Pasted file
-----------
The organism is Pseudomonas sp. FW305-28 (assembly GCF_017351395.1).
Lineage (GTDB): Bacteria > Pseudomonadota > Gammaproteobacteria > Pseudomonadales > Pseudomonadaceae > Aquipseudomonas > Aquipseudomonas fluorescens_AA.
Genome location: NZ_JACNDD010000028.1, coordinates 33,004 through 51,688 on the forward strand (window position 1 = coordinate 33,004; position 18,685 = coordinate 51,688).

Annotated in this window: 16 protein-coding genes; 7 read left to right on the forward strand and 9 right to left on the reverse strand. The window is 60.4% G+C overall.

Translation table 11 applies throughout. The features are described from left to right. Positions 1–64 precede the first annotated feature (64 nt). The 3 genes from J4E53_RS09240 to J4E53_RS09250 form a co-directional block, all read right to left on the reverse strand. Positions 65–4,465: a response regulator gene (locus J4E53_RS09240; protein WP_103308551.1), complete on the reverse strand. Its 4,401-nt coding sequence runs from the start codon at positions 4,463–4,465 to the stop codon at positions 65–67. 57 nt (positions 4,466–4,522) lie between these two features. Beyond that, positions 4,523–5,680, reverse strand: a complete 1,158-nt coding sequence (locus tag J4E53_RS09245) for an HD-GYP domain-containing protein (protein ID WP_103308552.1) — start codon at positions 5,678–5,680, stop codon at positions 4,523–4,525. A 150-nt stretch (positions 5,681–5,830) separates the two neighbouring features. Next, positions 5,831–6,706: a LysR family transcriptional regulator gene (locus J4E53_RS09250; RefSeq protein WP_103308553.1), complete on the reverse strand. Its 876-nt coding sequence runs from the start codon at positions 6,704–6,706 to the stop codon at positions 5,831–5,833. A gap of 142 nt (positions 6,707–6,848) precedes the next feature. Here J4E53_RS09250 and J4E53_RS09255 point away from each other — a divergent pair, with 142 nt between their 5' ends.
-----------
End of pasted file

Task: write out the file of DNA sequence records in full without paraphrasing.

The organism is Pseudomonas sp. FW305-28 (assembly GCF_017351395.1).
Lineage (GTDB): Bacteria > Pseudomonadota > Gammaproteobacteria > Pseudomonadales > Pseudomonadaceae > Aquipseudomonas > Aquipseudomonas fluorescens_AA.
Genome location: NZ_JACNDD010000028.1, coordinates 33,004 through 51,688 on the forward strand (window position 1 = coordinate 33,004; position 18,685 = coordinate 51,688).

Annotated in this window: 16 protein-coding genes; 7 read left to right on the forward strand and 9 right to left on the reverse strand. The window is 60.4% G+C overall.

Translation table 11 applies throughout. The features are described from left to right. Positions 1–64 precede the first annotated feature (64 nt). The 3 genes from J4E53_RS09240 to J4E53_RS09250 form a co-directional block, all read right to left on the reverse strand. Positions 65–4,465: a response regulator gene (locus J4E53_RS09240; protein WP_103308551.1), complete on the reverse strand. Its 4,401-nt coding sequence runs from the start codon at positions 4,463–4,465 to the stop codon at positions 65–67. 57 nt (positions 4,466–4,522) lie between these two features. Beyond that, positions 4,523–5,680, reverse strand: a complete 1,158-nt coding sequence (locus tag J4E53_RS09245) for an HD-GYP domain-containing protein (protein ID WP_103308552.1) — start codon at positions 5,678–5,680, stop codon at positions 4,523–4,525. A 150-nt stretch (positions 5,681–5,830) separates the two neighbouring features. Next, positions 5,831–6,706: a LysR family transcriptional regulator gene (locus J4E53_RS09250; RefSeq protein WP_103308553.1), complete on the reverse strand. Its 876-nt coding sequence runs from the start codon at positions 6,704–6,706 to the stop codon at positions 5,831–5,833. A gap of 142 nt (positions 6,707–6,848) precedes the next feature. Here J4E53_RS09250 and J4E53_RS09255 point away from each other — a divergent pair, with 142 nt between their 5' ends.